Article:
When he was in JSS3, when they had to stay in school during the first term holiday to prepare for the transition examination to SSS class, he captured a teacher’s chicken – with his friend’s help – as the bird was doing cluck cluck beside the hostel block. They feasted like kings.
In the early days of the SSS1 year he was one of the pupils who got six strokes of the cane – during morning assembly in the school chapel –for sneaking into girls’ rooms at night. He was suspended for two weeks in the first term of his SSS2 year, for jumping the school fence at night to attend a party in town; and then, a few days after he resumed from the suspension, he almost raped a girl, a senior.
Falana had met the girl at the party that led to his suspension and had thought they had something going on. They had exchanged letters and winks when they could not get the chance to talk in private, but they would whisper to each other when they meet in the school library, or in the classroom area.
When it became clear that the girl was ashamed of dating a junior pupil, when it became clear that she was avoiding him, when it seemed she was trying to keep what he thought they had from the public, he wanted to fuck her, so that he can have something to be proud of, so that the girl would lose the value she had to him.
He invited her to a dark classroom one night in March.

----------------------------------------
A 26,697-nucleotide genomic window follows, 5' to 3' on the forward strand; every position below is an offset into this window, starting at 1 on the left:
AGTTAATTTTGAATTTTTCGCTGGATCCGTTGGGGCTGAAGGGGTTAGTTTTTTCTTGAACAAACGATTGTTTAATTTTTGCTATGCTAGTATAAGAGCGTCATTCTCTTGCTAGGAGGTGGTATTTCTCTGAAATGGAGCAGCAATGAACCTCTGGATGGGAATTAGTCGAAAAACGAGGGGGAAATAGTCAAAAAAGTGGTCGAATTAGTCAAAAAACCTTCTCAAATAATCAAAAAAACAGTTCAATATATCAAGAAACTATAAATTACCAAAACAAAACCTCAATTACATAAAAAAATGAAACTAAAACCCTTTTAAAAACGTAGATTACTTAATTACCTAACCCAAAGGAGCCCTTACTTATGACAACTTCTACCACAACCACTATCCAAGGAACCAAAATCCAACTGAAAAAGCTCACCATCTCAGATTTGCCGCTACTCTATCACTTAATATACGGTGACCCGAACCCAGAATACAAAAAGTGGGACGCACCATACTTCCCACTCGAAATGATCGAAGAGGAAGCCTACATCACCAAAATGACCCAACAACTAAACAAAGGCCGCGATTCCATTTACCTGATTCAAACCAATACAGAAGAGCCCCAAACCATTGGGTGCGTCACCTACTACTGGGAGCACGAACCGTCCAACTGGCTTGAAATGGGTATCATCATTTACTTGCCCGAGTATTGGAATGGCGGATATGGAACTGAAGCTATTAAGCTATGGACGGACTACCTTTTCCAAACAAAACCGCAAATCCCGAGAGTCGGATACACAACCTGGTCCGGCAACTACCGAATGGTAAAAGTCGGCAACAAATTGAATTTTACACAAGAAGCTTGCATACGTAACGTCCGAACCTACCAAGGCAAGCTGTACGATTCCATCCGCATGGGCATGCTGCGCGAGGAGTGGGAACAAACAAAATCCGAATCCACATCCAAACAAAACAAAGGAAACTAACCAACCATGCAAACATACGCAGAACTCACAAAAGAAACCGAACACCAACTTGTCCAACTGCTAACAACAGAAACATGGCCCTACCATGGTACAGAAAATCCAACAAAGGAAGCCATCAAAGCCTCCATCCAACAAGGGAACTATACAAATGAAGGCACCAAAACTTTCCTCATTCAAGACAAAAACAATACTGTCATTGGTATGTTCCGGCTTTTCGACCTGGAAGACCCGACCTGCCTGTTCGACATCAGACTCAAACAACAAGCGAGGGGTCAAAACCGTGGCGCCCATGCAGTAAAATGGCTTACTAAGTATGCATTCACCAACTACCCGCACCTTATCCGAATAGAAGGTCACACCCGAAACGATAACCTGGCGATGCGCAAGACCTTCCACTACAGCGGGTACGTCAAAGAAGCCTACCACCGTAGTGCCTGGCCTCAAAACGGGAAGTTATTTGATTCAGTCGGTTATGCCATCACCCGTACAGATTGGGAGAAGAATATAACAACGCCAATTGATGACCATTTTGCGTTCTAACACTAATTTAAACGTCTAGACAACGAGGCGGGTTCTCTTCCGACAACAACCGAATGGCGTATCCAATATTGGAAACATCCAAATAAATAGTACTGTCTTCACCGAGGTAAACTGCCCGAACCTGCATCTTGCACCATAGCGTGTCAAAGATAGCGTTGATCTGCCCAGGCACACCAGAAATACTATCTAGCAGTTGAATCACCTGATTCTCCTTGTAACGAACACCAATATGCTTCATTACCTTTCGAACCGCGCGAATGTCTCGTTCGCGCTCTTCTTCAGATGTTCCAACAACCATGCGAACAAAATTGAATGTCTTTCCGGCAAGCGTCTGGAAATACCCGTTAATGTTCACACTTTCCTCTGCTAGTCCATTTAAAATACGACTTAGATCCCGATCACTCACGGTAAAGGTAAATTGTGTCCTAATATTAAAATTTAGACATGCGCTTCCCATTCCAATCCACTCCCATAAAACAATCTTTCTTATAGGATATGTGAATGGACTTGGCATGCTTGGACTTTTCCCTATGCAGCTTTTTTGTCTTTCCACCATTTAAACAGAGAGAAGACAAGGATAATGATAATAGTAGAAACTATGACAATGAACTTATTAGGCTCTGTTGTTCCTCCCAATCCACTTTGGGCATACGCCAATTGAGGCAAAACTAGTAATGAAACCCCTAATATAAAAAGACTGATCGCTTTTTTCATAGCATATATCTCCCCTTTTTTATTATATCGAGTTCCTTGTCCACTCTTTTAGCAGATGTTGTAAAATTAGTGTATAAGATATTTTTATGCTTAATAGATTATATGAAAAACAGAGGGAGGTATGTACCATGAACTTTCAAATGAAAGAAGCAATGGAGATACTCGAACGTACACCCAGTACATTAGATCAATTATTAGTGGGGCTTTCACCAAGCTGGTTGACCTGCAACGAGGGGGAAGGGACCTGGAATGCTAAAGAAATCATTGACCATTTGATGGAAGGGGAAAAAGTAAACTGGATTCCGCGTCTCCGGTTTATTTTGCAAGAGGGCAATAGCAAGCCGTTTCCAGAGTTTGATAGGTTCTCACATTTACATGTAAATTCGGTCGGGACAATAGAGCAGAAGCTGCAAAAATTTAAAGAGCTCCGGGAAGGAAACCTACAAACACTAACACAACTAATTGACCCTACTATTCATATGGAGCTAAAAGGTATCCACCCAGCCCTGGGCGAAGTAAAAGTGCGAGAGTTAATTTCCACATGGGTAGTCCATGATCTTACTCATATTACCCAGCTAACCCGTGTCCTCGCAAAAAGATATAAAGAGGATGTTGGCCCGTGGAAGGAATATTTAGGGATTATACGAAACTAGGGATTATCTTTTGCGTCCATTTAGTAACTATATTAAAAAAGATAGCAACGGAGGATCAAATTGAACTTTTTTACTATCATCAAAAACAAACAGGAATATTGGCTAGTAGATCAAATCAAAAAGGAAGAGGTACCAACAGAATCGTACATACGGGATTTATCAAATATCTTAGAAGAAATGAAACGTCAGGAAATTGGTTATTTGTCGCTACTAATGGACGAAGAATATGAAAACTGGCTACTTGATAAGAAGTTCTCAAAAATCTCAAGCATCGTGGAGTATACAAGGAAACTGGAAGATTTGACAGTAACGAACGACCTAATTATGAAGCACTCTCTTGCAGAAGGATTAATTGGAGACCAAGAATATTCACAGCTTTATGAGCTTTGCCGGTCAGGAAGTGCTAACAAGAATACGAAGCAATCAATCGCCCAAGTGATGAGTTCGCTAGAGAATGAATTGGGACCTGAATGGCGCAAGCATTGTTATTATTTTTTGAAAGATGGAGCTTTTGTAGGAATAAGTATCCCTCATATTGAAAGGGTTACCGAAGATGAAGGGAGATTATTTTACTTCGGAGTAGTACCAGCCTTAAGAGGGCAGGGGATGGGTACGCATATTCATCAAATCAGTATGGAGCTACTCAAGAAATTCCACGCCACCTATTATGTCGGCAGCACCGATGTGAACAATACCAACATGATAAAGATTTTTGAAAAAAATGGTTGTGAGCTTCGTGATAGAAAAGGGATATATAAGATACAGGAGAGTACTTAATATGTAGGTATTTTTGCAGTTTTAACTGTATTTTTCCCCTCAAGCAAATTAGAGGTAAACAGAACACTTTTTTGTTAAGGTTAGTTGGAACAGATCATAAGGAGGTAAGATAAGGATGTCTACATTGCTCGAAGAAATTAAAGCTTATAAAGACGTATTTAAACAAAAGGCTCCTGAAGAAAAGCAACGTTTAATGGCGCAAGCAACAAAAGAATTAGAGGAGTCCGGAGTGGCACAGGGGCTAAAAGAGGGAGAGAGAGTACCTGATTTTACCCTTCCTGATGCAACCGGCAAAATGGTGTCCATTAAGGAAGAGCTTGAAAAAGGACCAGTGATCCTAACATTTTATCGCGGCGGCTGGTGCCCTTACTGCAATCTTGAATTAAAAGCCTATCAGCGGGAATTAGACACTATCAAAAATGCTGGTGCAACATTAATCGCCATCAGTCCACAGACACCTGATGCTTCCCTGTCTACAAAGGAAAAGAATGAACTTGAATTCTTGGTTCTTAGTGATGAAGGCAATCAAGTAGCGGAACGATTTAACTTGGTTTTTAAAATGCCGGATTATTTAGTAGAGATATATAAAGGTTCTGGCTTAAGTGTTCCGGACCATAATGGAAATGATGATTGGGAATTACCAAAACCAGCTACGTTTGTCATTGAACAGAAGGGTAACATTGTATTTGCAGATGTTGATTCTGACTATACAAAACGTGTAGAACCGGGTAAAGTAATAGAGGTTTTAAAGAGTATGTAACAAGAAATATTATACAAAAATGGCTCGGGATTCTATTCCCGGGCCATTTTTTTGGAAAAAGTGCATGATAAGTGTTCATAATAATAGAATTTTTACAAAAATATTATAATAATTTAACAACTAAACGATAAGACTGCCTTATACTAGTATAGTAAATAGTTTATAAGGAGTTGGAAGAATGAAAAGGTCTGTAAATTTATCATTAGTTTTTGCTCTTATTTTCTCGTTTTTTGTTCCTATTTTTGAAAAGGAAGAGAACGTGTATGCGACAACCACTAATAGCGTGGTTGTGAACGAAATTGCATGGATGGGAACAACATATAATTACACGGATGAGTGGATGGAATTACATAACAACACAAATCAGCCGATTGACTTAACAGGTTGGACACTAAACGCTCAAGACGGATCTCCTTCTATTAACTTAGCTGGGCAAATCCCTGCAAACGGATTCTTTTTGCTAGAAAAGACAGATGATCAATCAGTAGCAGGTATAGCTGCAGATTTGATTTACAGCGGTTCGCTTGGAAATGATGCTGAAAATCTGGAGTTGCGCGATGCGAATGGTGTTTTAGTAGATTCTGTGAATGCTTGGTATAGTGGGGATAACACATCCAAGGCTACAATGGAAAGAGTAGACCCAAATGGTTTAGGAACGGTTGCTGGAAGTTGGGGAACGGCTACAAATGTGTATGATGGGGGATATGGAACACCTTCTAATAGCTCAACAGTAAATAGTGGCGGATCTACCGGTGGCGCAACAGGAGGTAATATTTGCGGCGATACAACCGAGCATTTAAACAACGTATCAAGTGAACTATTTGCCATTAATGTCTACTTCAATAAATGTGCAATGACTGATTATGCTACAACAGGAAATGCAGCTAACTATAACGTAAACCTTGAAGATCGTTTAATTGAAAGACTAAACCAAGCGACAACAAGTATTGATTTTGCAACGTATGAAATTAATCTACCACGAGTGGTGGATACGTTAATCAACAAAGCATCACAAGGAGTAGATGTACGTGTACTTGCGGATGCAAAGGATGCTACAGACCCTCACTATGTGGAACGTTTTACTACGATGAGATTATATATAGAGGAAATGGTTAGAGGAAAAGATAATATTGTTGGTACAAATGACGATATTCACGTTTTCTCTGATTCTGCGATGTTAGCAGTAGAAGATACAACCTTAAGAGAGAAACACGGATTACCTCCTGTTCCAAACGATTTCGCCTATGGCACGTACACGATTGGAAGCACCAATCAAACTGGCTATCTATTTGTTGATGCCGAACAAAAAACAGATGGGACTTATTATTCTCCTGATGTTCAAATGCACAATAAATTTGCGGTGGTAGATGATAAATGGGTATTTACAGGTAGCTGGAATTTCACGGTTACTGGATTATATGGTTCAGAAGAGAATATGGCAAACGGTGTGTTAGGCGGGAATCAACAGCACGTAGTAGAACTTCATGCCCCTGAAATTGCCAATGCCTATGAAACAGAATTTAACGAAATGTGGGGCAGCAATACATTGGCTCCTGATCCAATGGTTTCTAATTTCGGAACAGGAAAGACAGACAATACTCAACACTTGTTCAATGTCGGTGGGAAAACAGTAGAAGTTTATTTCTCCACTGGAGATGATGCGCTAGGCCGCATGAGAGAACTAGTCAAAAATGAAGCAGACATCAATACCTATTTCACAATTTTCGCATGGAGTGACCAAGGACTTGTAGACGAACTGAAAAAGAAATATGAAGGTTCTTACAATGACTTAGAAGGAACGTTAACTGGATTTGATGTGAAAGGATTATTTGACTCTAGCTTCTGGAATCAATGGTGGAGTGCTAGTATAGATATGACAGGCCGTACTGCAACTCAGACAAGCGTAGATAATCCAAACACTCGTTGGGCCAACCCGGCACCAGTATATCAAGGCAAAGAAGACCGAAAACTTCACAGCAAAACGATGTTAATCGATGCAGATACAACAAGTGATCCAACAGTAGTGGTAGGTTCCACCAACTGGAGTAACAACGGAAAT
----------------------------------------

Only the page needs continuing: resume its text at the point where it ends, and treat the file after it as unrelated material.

“Look, you were my strength when I was weak, you were my eyes when I couldn’t see…”
That song was still fresh at that point in time. The girl had thought the words were original, and the boy was a very good actor; even though her no was clear when he started to kiss her earlobes and tried to remove her pant.
Then the security guard, a dude called Pentigol, because of his cap or something like that, heard the sounds of dispute and came with his torchlight. Falana ran, yet not fast enough. Pentigol was faster.
That was how Falana got expelled.
The man of God listened as the woman who sat in his office told him the story with tears in her eyes, her handkerchief wet as if it had been dipped in water. There is nothing beyond the power of the God of Joseph Ayodele Babalola, isn’t it?
“Hmmm.” The man of God said.
“I don’t know what to do. His father is already on his way to London. The police said he was seen picking up a call girl. They said he raped her.”
“You don’t believe them?”
“Sir, our son had already started attending church before he left Nigeria. He was in the choir.”
“You’ve not answered my question.”
“I would never believe a prostitute over my son.”
“I thought you said he was suspended for attempted rape when he was in secondary.”
Professor wiped her eyes and cleared her throat. “Man of God, omode lo nse. He didn’t do all that intentionally.”
The man of God glanced at his watch and thought about the other people in the waiting room, waiting for prayers and counsel.
Body no be wood.
“Let us pray.”
The man of God prayed for about a minute.
“Look,” he said to her. “Your family people have bewitched your son. Falana has been in prison in the spirit world, for the past eighteen years. This London wahala is just a physical manifestation of what has been.”
“My family people? Or my husband’s family people?”
“There is a curse on that young man’s head.”
“The spirit of error is on him. That is why he has been misbehaving.”
“What should I do? What is the way out?”
“I told you to bring him for deliverance, but you preferred to send him to the UK. He will be in prison for 14 years. The Lord says he would meet him there.”
The professor grabbed her head. “Jesus.”